Springer Nature remains neutral with regard to jurisdictional claims in published maps and institutional affiliations.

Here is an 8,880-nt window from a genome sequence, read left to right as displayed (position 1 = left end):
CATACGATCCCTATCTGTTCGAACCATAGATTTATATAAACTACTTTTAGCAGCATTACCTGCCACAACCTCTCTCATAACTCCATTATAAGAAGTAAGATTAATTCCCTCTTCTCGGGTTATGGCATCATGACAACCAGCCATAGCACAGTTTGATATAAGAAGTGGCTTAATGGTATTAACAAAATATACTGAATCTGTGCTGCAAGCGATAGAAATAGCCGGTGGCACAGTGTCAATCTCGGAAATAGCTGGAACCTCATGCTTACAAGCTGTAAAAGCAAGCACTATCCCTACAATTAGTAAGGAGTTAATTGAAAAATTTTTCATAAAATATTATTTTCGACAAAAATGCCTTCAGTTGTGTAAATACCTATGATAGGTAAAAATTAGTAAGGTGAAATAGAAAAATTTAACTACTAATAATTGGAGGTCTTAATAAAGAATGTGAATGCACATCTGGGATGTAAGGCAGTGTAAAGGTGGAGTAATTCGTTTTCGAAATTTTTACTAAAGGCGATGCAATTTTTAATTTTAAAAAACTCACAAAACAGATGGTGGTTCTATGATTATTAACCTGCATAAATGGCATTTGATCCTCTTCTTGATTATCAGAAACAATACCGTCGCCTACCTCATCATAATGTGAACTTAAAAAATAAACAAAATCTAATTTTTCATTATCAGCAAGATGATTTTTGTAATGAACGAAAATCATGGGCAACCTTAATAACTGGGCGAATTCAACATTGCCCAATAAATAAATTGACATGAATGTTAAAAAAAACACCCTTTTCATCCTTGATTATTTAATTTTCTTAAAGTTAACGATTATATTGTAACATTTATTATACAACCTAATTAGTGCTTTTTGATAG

T‑cell non-Hodgkin’s lymphoma (NHL) represents approximately 10% to 15% of all lymphomas in Western countries. We present the case of a 16-year-old girl with nodular erosive tumor formation on the forehead within the previous 3–4 months and clinical evidence of cervical and submandibular lymphadenopathy in parallel. Tuberculosis verrucosa cutis, lupus vulgaris, cutaneous leishmaniasis, pyoderma faciale, sporotrichosis, infected insect bite, B‑cell lymphoma, and atypical acneiform eruption were considered in the differential diagnosis. The patient has undergone therapy with oral ciprofloxacin (2 × 250 mg/d) for 10 days and oral amoxicillin/clavulanic acid (2 × 1 g/d) for 7–8 days, followed by oral clindamycin (2 × 300 mg/d) and oral rifampicin (2 × 300mg/d) for 4 weeks—all without any improvement. Unfortunately, disease progression was observed. Histologic examination revealed evidence of peripheral T‑cell non-Hodgkin’s lymphoma, and the subsequent immunohistochemical study confirmed the diagnosis, showing positive CD3 and CD4 expression and negative CD8, CD20, CD30, CD43, and ALK1 expression. Based on CT, lymph node involvement was found above and below the diaphragm, such that T‑cell lymphoma stage 4E was concluded. CHOEP chemotherapy treatment was initiated, with a favorable clinical outcome after the first cycle.